Coinbase Patents Internal KYC Tech

San Francisco-based cryptocurrency exchange Coinbase has successfully patented a “compliance determination and enforcement platform” for possible internal use in KYC-AML (know your customer/anti-money laundering).

The system uses “self-learning” as well as a “factor entering module (that) enters factors from each user account into a compliance score model.”

From there, “The compliance score model determines a compliance score for each one of the accounts… (and) A comparator compares the compliance score for each account with a compliance reference score to determine a subset of the accounts that fail compliance and a subset of the accounts that meet compliance.”

Accounts flagged as non-compliant are funnelled to a “corrective action system” that further determines whether a particular account is “bad or good.”

Accounts determined “bad” are then fed into “a feedback system” and the account is closed.

The patent application was filed in September 2016 and the inventors of the system are Bradley J. Larson, Linda Xie, Paul Jabaay and Jeffrey B. Kern.

It is not clear at this time whether Coinbase will be implementing the system as this type of work is often outsourced to dedicated firms like Chainalysis and Elliptic. Coinbase has been contacted regarding this and any comment will be appended.

In February, Coinbase announced it had acquired “blockchain intelligence platform” Neutrino, a move that was largely regarded as an attempt by Coinbase to ensure it is optimally set up as compliance regimes escalate both locally and globally.

In June, the FATF (Financial Action Task Force) released a set of relevant guidelines for its 39 member nations and regions.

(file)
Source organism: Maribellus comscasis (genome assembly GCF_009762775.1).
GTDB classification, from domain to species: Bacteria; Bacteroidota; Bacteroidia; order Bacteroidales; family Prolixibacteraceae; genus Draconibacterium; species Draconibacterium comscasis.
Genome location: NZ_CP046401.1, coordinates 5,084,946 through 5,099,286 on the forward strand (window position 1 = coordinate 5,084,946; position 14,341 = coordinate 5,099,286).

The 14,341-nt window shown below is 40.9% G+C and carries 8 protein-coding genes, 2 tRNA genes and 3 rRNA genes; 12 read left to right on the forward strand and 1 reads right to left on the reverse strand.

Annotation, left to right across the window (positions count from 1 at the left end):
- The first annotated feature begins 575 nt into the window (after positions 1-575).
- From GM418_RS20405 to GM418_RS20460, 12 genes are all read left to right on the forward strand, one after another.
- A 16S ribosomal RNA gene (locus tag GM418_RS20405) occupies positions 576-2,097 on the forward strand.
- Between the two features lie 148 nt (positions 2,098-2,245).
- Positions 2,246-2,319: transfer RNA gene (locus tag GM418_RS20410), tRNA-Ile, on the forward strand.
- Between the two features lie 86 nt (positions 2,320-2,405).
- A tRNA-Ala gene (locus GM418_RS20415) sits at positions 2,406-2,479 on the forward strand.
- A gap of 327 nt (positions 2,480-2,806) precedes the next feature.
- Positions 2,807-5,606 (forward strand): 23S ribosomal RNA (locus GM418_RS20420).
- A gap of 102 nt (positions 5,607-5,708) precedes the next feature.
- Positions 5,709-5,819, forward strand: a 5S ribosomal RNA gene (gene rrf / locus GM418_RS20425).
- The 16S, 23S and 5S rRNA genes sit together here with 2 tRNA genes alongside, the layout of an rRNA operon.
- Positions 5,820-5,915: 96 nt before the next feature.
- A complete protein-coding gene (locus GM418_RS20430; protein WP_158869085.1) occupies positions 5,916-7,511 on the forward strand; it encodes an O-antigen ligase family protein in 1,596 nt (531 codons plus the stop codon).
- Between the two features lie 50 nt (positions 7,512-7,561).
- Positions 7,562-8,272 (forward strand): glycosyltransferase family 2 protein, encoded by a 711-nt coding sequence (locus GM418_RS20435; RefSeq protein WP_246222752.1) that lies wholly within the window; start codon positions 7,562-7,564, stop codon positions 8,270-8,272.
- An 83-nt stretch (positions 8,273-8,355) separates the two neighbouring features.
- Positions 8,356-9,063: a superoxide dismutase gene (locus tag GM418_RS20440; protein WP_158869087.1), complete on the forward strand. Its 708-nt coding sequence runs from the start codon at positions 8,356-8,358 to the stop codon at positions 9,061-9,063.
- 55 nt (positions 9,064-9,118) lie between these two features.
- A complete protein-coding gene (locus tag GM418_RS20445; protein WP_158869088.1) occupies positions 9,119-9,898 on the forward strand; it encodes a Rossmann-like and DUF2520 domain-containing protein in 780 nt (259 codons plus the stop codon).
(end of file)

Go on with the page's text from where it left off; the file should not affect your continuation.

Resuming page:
The guidelines compel VASPs (Virtual Asset Service Providers) to ensure they can identify all parties to cryptocurrency transactions larger than $5000 USD.

Coinbase’s move to acquire Neutrino induced controversy, however, because Neutrino has previously provided spyware to repressive regimes, including some in the Middle East who used it to suppress Arab Spring activism and persecute journalists.

A #DeleteCoinbase campaign ensued on Twitter, to which Coinbase CEO Brian Armstrong responded by issuing a blog post stating that there had been “a gap in (Coinbase’s) diligence process,” and firing key Neutrino staff.

Getting old-school crypto on-side when it comes to compliance may be somewhat of a lost cause due to strong sentiment around always controlling one’s own private keys and not leaving pools of crypto on exchanges anyway.

Blockchain forensics company can be more disliked than exchanges because their business model is based on reversing anonymity in crypto transactions.

Crypto forensics firms counter that they are part of the necessary infrastructure for making cryptocurrencies safer to use and more mainstream.

 

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